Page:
(CNN) -- His girlfriend Lindsey Vonn thinks he's "dorky," but what does Tiger Woods think?
"I guess so. My teammates used to call me 'Urkel' back in college," Woods told CNN's Rachel Nichols in an exclusive interview ahead of his appearance at the Turkish Airlines Open this weekend.
Like the bespectacled character from 90s sitcom, "Family Matters," Woods freely admits to having a "nerdy side" but his attraction to Olympic skiing champion Vonn, who also described him as "funny" and "a great guy" in a recent interview, has far more to do with mutual passions.
"I like to have fun. I enjoy life. I'm very competitive. I think that's why we get along so well," Woods said.
The pair, who went public with their relationship in March, also share an understanding of the physical demands of top athletes, although Woods concedes golf isn't exactly littered with glorious physical specimens.
"I think we understand the work ethic that it takes. It's two totally different training regimes because she's got to spend so much time on leg development and core development and time on the bike that we don't have to. Looking at some of the guys on tour, they've got huge guts and can't breathe when they go up to tee boxes but they can still win golf tournaments," Woods said.
"In her sport, unless you're feeling close to 100% you are not going to win. So it's very different."
Return to fitness and form
Woods famously won the U.S. Open in 2008 (his last major triumph) playing through the pain barrier of a ruptured anterior cruciate ligament and a double stress fracture of his tibia, and injuries (knees, Achilles and elbow) have dogged him since. But barring the withdrawal from the AT&T National at Congressional in June, 2013 has been kinder physically, enabling the Tiger of old to re-emerge more regularly.
"I knew I could get back, but I had to get healthy first. I couldn't practice unless I got healthy. And in order to play tournaments you gotta practice," he says.
Enlisting the help of swing coach Sean Foley in 2011 has also paid dividends creating more consistency in his game, he says.
"I've won eight times these last two years, so I'm very proud of that."
There is, however, the small matter of Woods' continuing failure to make an impact on the biggest stage -- Woods remains stuck on 14 major titles, four short of Jack Nicklaus' record of 18.
It's a frustration, admits Woods, after being in contention at two majors this year.
For once, his feted accuracy landed him in trouble during the second round of the Masters in April. While tied for the lead, Woods' third shot to Augusta's par-five 15th hit the flagstick before ricocheting back into the water. After taking a drop -- in the wrong place as it later transpired -- Woods ended up with a triple-bogey eight and eventually finished in a tie for fourth.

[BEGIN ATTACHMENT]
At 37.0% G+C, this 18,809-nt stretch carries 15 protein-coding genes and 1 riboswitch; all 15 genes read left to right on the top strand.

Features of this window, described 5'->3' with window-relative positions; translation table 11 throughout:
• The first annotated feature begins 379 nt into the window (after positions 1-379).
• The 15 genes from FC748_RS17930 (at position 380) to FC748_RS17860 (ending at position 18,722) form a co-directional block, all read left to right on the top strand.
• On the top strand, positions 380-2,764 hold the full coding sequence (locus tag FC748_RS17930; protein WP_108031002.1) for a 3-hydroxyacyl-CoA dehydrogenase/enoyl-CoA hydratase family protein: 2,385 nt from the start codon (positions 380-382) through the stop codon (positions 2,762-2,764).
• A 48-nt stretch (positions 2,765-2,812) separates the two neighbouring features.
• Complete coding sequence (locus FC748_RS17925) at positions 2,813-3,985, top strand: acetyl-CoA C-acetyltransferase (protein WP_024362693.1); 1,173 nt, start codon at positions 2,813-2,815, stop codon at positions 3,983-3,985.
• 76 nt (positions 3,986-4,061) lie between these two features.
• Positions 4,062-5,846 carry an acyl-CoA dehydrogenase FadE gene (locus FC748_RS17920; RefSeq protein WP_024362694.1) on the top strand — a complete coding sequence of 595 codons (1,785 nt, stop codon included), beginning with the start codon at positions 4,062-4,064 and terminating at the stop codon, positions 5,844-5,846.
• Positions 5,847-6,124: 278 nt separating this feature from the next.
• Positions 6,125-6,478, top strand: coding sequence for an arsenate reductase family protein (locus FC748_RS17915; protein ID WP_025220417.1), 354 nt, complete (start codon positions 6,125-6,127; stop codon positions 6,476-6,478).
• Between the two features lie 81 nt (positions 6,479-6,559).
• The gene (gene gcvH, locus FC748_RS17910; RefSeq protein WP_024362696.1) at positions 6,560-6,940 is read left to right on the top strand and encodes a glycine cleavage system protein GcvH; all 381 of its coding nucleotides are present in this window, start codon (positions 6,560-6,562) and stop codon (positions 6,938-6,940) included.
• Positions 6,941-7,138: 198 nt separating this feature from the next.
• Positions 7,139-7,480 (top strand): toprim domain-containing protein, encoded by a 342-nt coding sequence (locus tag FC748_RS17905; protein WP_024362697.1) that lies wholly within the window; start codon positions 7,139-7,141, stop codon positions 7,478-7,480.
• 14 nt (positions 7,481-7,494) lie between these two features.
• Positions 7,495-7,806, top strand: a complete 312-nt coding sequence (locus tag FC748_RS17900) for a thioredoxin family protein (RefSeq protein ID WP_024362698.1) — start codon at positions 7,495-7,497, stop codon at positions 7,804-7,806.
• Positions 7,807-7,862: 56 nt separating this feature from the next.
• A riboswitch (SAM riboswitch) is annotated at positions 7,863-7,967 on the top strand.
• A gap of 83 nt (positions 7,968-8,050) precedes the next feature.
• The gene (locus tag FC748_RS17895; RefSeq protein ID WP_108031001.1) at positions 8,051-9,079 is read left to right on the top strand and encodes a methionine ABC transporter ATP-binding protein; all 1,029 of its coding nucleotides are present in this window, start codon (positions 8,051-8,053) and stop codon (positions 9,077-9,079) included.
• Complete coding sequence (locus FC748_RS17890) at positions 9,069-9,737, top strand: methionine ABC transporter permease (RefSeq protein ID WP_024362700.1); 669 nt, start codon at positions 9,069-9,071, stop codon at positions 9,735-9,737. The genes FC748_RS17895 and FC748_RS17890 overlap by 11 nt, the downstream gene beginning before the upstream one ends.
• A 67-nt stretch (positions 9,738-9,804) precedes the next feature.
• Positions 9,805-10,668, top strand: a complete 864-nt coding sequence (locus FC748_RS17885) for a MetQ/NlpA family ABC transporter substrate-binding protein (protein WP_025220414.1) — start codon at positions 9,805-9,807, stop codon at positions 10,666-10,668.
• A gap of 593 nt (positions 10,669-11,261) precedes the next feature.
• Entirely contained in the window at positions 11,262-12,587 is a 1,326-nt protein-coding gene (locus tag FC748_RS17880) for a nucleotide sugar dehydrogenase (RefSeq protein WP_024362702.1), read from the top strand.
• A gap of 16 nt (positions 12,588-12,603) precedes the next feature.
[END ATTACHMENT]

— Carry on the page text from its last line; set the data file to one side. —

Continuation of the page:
Woods felt the same sense of lost momentum three months later at Muirfield.
"At the British Open on Saturday at the 17th I just spun one up in the air and it ended up in the bunker. I blasted out made bogey, Lee (Westwood) made birdie so there was a big shift there. I've been there with chances to win at the weekend, I just haven't done it yet," he said.
Time, insists the 37-year-old, is still on his side.
"A lot of golfers peak in their 30s. You start eliminating mistakes as you get older. I might not bomb it as far, but strategic awareness improves. You understand how to attack the golf course and that's why there are so many great players -- (Ben) Hogan for instance, won most of his majors at my age and over.
"For Jack (Nicklaus) it took him until he was 46 ... You are going to have your years when you play really well -- you may clip two or three -- and then you have years when you just don't win anything -- you are there, you just don't happen to win," he said.
"Quite frankly, since 2008, I've been there with a chance to win about a half of them. I just haven't seemed to have won one."
Rules of the game
Woods may have enjoyed his most successful season since 2009, but not everyone has been pleased with his progress.
Last month, golf journalist Brandel Chamblee awarded Woods a grade "F" for his 2013 labors, noting provocatively that he had been "a little cavalier with the rules" -- a reference to four rules violations this year including the controversial two-shot penalty at Augusta.
The constant scrutiny has become par for the course for Woods who says its just the nature of 21st century media landscape.
"It's a new world for everyone because it's a 24-hour news cycle. Everyone has outlets via blogs, the Internet has changed everything in how our sport is looked upon."
Woods takes refuge in practice, "hanging out with my boys" at the Medalist Golf Club near his home in Florida and focusing on his children: six-year-old daughter Sam and son Charlie who turned four this year.
"It was pretty neat that he was at Akron (WGC-Bridgestone International in August) when I won this year. It's the first time he's seen me win a golf tournament. It was thrilling for me and he got pretty excited.
"He's been out on a golf course with me (before), but he's never seen people following me playing. So that was a little bit different -- he was a little bit nervous about that because obviously it's a different type of crowd. It was a little bit shocking to him and he also loved it at the same time."
Much like his late father Earl, Woods is taking pride in watching his kids as they take their first, less public strides onto the sports field.
"I don't yell at them when they play T-ball or soccer. I just watch, support and let the coaches coach.
"Lately, I've been the watermelon guy -- so if they need a little bit of sugar, get a little tired they will come over and say: 'do you have any watermelon?' Other than that, I just watch and to me that's just a thrill."